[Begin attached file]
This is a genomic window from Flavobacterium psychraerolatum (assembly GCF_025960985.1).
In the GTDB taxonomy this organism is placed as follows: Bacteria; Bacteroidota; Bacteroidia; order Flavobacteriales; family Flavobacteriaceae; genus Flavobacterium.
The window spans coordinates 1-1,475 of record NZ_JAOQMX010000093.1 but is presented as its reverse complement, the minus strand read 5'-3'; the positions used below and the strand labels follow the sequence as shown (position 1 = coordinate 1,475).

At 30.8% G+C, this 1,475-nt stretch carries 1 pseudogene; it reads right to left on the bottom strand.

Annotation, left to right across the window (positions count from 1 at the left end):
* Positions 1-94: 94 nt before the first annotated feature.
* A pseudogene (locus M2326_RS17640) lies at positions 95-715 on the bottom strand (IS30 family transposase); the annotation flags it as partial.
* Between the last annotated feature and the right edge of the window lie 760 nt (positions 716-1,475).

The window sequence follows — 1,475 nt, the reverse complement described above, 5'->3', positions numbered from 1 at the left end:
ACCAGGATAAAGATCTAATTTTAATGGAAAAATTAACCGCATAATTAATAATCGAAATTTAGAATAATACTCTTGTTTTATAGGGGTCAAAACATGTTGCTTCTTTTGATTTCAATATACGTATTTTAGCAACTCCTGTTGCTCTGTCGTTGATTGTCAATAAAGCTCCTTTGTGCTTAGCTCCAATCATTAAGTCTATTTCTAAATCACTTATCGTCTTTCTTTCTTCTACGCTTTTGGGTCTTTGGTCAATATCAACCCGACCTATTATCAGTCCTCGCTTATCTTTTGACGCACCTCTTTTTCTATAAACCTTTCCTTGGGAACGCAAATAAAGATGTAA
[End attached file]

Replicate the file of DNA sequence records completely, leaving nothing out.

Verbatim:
This is a genomic window from Flavobacterium psychraerolatum (assembly GCF_025960985.1).
In the GTDB taxonomy this organism is placed as follows: Bacteria; Bacteroidota; Bacteroidia; order Flavobacteriales; family Flavobacteriaceae; genus Flavobacterium.
The window spans coordinates 1-1,475 of record NZ_JAOQMX010000093.1 but is presented as its reverse complement, the minus strand read 5'-3'; the positions used below and the strand labels follow the sequence as shown (position 1 = coordinate 1,475).

At 30.8% G+C, this 1,475-nt stretch carries 1 pseudogene; it reads right to left on the bottom strand.

Annotation, left to right across the window (positions count from 1 at the left end):
* Positions 1-94: 94 nt before the first annotated feature.
* A pseudogene (locus M2326_RS17640) lies at positions 95-715 on the bottom strand (IS30 family transposase); the annotation flags it as partial.
* Between the last annotated feature and the right edge of the window lie 760 nt (positions 716-1,475).

The window sequence follows — 1,475 nt, the reverse complement described above, 5'->3', positions numbered from 1 at the left end:
ACCAGGATAAAGATCTAATTTTAATGGAAAAATTAACCGCATAATTAATAATCGAAATTTAGAATAATACTCTTGTTTTATAGGGGTCAAAACATGTTGCTTCTTTTGATTTCAATATACGTATTTTAGCAACTCCTGTTGCTCTGTCGTTGATTGTCAATAAAGCTCCTTTGTGCTTAGCTCCAATCATTAAGTCTATTTCTAAATCACTTATCGTCTTTCTTTCTTCTACGCTTTTGGGTCTTTGGTCAATATCAACCCGACCTATTATCAGTCCTCGCTTATCTTTTGACGCACCTCTTTTTCTATAAACCTTTCCTTGGGAACGCAAATAAAGATGTAA